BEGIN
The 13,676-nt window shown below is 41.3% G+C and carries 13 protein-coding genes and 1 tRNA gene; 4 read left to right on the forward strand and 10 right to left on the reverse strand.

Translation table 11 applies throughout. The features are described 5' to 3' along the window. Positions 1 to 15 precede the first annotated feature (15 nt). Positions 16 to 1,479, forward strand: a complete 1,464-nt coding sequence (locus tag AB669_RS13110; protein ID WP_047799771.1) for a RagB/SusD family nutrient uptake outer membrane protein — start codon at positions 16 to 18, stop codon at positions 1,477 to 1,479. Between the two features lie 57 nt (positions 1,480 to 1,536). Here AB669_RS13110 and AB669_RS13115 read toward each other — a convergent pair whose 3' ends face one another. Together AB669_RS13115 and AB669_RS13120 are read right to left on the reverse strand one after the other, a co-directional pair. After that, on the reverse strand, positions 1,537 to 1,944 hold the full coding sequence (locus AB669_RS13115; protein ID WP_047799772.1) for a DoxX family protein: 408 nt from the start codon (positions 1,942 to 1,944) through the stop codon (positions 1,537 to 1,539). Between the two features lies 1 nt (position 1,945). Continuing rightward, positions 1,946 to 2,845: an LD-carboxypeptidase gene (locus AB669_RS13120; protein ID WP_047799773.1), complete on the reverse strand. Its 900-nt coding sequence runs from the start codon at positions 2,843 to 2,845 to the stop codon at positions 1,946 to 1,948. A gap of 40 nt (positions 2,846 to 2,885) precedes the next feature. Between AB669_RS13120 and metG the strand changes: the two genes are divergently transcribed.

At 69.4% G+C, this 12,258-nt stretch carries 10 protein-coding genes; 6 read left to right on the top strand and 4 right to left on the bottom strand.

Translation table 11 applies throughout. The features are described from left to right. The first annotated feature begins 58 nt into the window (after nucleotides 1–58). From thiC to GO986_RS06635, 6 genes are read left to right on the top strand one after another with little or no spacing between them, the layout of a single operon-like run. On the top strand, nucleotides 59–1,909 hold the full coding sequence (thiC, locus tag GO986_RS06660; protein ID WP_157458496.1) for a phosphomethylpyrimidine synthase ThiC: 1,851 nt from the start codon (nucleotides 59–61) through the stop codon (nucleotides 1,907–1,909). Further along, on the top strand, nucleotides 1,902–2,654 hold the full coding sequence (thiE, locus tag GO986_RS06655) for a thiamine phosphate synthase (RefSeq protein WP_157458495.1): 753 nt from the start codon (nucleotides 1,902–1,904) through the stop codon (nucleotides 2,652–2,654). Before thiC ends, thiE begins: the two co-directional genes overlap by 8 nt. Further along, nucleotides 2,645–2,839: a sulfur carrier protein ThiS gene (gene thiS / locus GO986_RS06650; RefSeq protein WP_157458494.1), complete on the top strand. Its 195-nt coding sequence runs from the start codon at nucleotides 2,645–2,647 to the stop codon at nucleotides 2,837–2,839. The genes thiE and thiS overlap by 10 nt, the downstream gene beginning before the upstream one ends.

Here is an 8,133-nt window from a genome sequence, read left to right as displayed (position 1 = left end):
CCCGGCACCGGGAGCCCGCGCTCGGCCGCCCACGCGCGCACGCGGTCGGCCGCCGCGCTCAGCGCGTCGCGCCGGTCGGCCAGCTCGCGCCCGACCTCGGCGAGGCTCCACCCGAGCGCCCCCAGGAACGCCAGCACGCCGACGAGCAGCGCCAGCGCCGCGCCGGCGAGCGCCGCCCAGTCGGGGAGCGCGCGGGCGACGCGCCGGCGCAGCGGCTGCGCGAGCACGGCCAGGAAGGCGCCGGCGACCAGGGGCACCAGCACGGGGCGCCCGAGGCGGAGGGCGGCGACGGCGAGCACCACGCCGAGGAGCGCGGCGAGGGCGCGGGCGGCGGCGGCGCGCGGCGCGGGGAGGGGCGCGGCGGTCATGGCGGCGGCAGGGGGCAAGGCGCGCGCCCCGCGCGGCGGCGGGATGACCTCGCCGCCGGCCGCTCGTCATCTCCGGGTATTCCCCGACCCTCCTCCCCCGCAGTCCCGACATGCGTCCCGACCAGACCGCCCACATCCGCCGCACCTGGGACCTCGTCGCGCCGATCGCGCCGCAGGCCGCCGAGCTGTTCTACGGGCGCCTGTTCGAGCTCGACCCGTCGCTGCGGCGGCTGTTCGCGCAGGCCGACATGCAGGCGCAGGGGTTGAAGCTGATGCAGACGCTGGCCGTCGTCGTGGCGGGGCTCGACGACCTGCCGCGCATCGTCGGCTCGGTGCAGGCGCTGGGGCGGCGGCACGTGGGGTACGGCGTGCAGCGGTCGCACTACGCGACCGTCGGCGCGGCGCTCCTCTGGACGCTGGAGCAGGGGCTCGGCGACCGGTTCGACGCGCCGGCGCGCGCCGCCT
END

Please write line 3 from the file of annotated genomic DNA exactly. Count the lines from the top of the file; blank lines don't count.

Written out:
At 69.4% G+C, this 12,258-nt stretch carries 10 protein-coding genes; 6 read left to right on the top strand and 4 right to left on the bottom strand.